Channa argus has the potential for moderate socio-economic impact if introduced to the Great Lakes.

In the Potomac River, the habitat and feeding preferences of northern snakehead appear to overlap with that of the recreationally important largemouth bass (Micropterus salmoides). Northern snakehead  have been observed to consume killifish, an important prey for white and yellow perch, as well as white perch itself (Odenkirk and Owens 2005, cited in NSWG 2006), posing a potential impact on commercial and recreational fisheries.

Although there is little information on parasitic or disease transmission in the scientific literature available, it is known that a related species, C. striata, has been identified as an intermediate host for the helminth parasite that causes gnathostomiasis, a disease that can affect humans. It is still unknown if other snakehead species may serve as an intermediate host for larvae of this parasite (Courtenay and Williams 2004).

The cost of control or eradication, should northern snakehead be introduced to the Great Lakes, could be high. Estimated costs associated with the Crofton, MD eradication effort (limited to a small pond) were over $100,000, and may be financially impossible for larger water bodies (Courtenay and Williams 2004).

Channa argus has the potential for moderate beneficial effects if introduced the Great Lakes.

Northern snakehead possesses commercial importance in both native and introduced ranges. It is not only the most important snakehead cultured in China (with most culture activities centered in the Yangtze basin), but it also became commercially valuable in the deltaic area of Syrdarya after its introduction and subsequent naturalization (Aladin et al. 2008, Courtenay and Williams 2004). In addition, this species has historically been imported for sale in live-food fish markets, was previously cultured in Arkansas, and has been the most widely available snakehead in the United States (Courtenay and Williams 2004).

Channa argus is frequently in recreational and cultural activities of some communities. After becoming established in the Potomac River, natural resource managers and law enforcement officials noted and became concerned with the growing interest in fishing for snakehead by the local population (NSWG 2006). In addition, some cultures utilize this species during prayer release (freeing captive animals into the wild as a ceremonial petition) (NSWG 2006).

Though not contributing uniquely significant research value, Chen et al. (2009) purified and characterized pepsinogens and pepsins from northern snakehead In order to investigate the digestive capacity of top-level predators.


Under the Lacey Act (18 U.S.C. 42), importation and interstate transport of live snakeheads is banned in the U.S. (67 FR 62193). Possession of live snakeheads is prohibited in all Great Lakes states and provinces (Illinois, Indiana, Michigan, Minnesota, New York, Ohio, Pennsylvania, Wisconsin, and Ontario), as well as in Alabama, Arizona, Arkansas, California, Colorado, Connecticut, Delaware, Florida, Georgia, Hawaii, Idaho, Iowa, Kansas, Kentucky, Louisiana, Maryland, Mississippi, Missouri, Montana, Nebraska, Nevada, New Jersey, North Carolina, North Dakota, Oklahoma, Oregon, Rhode Island, South Carolina, South Dakota, Tennessee, Texas, Utah, Virginia, and Washington (Courtenay and Williams 2004, IISG 2011, GLPANS 2008).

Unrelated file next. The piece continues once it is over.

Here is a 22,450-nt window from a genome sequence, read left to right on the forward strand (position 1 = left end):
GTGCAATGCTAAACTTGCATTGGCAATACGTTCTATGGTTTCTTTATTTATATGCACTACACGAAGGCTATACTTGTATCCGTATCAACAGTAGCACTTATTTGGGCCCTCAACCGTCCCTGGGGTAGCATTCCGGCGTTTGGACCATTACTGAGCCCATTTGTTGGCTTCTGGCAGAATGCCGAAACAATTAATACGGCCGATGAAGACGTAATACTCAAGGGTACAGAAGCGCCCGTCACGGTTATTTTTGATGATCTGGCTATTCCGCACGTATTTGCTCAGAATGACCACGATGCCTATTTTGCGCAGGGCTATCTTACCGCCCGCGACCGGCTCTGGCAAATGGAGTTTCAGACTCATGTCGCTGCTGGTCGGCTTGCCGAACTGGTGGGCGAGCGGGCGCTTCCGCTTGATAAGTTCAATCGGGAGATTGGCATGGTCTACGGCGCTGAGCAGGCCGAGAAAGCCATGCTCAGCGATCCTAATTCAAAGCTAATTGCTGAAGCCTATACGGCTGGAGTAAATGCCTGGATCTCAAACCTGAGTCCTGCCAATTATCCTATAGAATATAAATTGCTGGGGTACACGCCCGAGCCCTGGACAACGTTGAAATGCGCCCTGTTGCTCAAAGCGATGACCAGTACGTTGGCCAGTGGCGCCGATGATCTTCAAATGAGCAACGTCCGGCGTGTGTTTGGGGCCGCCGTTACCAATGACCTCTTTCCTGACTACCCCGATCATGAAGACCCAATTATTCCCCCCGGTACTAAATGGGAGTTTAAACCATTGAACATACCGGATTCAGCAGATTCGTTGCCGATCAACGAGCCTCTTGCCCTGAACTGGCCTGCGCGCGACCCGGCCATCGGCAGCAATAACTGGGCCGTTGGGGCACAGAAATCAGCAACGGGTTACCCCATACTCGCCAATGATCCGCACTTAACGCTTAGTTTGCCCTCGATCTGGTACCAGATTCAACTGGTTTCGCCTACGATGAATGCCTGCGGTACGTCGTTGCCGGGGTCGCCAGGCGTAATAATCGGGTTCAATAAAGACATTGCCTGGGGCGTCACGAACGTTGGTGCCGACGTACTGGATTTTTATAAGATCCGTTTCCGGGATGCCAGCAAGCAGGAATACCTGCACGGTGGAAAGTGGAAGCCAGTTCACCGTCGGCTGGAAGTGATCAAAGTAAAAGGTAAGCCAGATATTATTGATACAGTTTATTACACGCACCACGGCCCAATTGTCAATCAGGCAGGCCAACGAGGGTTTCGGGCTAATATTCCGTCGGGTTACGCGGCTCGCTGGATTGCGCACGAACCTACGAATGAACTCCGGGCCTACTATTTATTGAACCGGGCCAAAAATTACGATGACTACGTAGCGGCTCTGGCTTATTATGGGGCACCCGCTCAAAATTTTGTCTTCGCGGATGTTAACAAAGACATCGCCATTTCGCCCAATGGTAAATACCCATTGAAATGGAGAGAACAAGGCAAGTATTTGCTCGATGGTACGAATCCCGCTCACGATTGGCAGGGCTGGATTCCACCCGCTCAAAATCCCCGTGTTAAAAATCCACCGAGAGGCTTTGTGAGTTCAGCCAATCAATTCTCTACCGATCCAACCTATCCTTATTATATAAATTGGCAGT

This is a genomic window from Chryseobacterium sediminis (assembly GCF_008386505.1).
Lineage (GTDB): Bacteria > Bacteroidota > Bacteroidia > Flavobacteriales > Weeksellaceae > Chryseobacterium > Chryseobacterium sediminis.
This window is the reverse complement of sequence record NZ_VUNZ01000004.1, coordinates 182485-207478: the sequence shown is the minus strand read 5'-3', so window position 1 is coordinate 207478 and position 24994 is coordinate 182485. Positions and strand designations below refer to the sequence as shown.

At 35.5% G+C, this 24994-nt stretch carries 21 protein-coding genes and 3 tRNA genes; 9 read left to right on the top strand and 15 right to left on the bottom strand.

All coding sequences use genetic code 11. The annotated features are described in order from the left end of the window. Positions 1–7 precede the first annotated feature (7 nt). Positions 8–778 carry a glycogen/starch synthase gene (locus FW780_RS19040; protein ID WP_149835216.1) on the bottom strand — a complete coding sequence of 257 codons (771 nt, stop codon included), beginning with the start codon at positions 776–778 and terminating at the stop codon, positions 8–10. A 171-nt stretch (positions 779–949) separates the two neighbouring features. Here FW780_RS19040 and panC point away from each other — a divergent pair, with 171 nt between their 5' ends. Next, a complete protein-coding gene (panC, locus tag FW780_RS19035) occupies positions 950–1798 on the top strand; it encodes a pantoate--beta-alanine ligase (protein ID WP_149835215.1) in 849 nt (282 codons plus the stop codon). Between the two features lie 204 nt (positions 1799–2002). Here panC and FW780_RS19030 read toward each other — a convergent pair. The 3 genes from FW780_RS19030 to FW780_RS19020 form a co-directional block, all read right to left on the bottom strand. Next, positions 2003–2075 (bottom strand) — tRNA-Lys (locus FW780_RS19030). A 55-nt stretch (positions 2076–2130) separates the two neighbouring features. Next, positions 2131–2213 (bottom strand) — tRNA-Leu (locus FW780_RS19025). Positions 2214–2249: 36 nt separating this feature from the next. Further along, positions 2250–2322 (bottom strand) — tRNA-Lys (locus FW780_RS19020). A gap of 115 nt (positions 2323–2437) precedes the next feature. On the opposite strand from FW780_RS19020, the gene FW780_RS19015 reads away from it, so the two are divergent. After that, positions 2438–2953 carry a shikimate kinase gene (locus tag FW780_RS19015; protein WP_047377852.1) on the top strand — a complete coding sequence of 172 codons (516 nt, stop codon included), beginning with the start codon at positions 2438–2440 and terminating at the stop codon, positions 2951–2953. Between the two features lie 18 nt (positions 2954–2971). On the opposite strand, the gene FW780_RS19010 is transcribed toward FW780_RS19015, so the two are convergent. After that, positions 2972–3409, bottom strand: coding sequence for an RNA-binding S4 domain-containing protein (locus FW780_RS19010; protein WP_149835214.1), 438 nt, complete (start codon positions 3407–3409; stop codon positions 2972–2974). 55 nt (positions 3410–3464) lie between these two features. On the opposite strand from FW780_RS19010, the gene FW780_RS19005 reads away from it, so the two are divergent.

Note: Check federal, state/provincial, and local regulations for the most up-to-date information.

Rotenone can be used to eradicate northern snakehead from lakes and ponds; however this chemical treatment will also kill non-target fish species (Courtenay and Williams 2004). Rotenone should be applied to the pond or lake with both surface spray application and injected underwater over the entire pond sufficient to achieve a dosage of at least 3 parts per million. It is registered for use in the U.S. and Canada and readily available on the commercial market (Abdel-Fattah 2011).

Note: Check state/provincial and local regulations for the most up-to-date information regarding permits for chemical control measures.

Remarks: There is no evidence that juvenile or adult snakehead escaped from the Crofton, MD ponds. The presence of juveniles in the Crofton pond, evidence of reproduction there, demonstrates the significant potential that the northern snakehead could invade additional ponds, lakes and rivers in Maryland.

The August 8, 2010 report of a northern snakehead caught in Canadian waters at the Welland Canal was confirmed instead to be a native bowfin (Carletti and Gillis 2010).

References (click for full reference list)

Author: Fuller, P.F., A.J. Benson, M. Neilson, G. Nunez, A. Fusaro, and R. Sturtevant

Contributing Agencies:

Revision Date: 12/19/2018

Citation for this information:
Fuller, P.F., A.J. Benson, M. Neilson, G. Nunez, A. Fusaro, and R. Sturtevant, 2024, Channa argus (Cantor, 1842): U.S. Geological Survey, Nonindigenous Aquatic Species Database, Gainesville, FL, and NOAA Great Lakes Aquatic Nonindigenous Species Information System, Ann Arbor, MI,, Revision Date: 12/19/2018, Access Date: 7/19/2024

This information is preliminary or provisional and is subject to revision. It is being provided to meet the need for timely best science. The information has not received final approval by the U.S. Geological Survey (USGS) and is provided on the condition that neither the USGS nor the U.S. Government shall be held liable for any damages resulting from the authorized or unauthorized use of the information.